But the flip side of that is that when anyone brings a counter cultural artist, people will just call that pretentious. Sometimes it is trying to fill an alternative niche on campus, because sometimes that is necessary. People might want to see something different.

MC: What is it about these two orgs that creates such a feedback loop between them?

MD: I’m not too sure what the Mill’s purpose is, but I think it focuses on people with alternative tastes. A lot of people in WRMC have similar tastes for the alternatives. And in the past, our bigger events have been at the Mill so the first time people were introduced to WRMC was at the Mill. A lot of the board has historically been part of the Mill. It makes sense that a lot of people in an art’s house would like music, so it’s natural. But I don’t think the conflation serves either.

MC: How does WRMC go about finding a balance between its alternative tastes and DJ’s who might want a more mainstream style program?

MD: Even though WRMC does tend to gear towards the alternative, we’ve always had a lot of pop shows. This year we’ve tried to be intentional about disregarding hierarchies of taste and saying no genre is inherently better than any other unless it’s blatantly really offensive. But we’ve always had really diverse programming. For example some people are going to start live casting Middlebury Union football games for us. It’s a misrepresentation of WRMC to say that it’s only the alternative, but that is its reputation. I hope that people don’t think they have to seek out a really obscure genre for a good show. Often the best shows just have a cool concept.

MC: When you have an org whose leadership is part of very select groups, does that feed into the perpetuation of its culture and who gets the best times?

On our application, questions of whether you know anyone on the board are to help us remember if someone was really excited about the radio or music in general. It’s helpful  in that respect, but I can also see why people might think ‘oh if I don’t know someone on the exec board, what does that mean for me and my show?’

MC: What do you want people to associate WRMC with?

MD: It’s easier to say what I don’t want them to associate us with: pretentious hipster culture. I’m not trying to shirk responsibility for that since WRMC has perpetuated that in the past and probably still perpetuating in ways I’m not aware of and for that I’m sorry and I’m working hard to try not to. I don’t want people to look at radio as something for the hipster weird kids. I want it to be for everyone. I selfishly want people to love radio. I think a big thing is trying to make the music scene at Middlebury more cohesive because you have the Gamut Room crowd or the WRMC crowd and the acapella crowd. All of us are equally invested in the music scene so I think trying to partner and collaborate with them will hopefully be helpful.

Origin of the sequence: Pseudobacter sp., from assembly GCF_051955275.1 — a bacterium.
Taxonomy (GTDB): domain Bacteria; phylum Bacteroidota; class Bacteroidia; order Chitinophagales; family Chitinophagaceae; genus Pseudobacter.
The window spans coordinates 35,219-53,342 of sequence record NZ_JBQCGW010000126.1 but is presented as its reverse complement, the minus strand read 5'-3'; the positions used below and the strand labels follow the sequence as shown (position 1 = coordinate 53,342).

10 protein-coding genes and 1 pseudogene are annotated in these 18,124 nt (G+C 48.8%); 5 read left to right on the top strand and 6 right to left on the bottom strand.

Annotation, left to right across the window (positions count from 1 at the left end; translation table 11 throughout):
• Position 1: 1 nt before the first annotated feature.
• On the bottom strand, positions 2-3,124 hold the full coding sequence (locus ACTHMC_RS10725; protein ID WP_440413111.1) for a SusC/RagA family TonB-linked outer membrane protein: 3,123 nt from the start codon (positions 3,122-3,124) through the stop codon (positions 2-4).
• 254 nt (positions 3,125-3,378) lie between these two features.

MC: What does inclusivity in radio look like?

I think a huge part of it is making WRMC a comfortable space that they can be in without worrying if they’re cool enough. Also there’s a mission statement of no racism, sexism, queer phobia, and just not being a bad person. There have been instances in the past where offensive things were said and we’ve had to talk with people about why it’s not ok. It’s definitely a topic that we’ll be exploring a lot this year. As a general manager I want to be as directly engaged with the question as possible.

MC: Where is WRMC going?

MD: As far as where things are going, I kind of want to flip that back on the DJs because I’m only one person and the board is only 10 people and it’s really up to the DJs to say if they want to engage with that or not and I’m not faulting people who don’t. But the executive board can only do so much to shift the culture and it has to be a collaborative effort between everyone.

I just hope WRMC feels like a fun thing for people to do and that people are interested in it and curious about it. In the past it seems like WRMC could be an unhealthy environment for the amount of time people put in or unhealthy attitudes about music or coolness, but this year I want it to feel like place people are happy to be involved in and they don’t force themselves into it. Obviously, my dream as someone who is absolutely in love with radio is that other people will absolutely fall in love with radio, but that’s my selfish dream and that’s not what needs to happen. I just want people to have a good time and treat each other well and get something out of it. We’re not trying to take over the world. We just want it to serve the people well. It’s something for the 150-200 DJs who feel good spending a few hours a week doing this thing.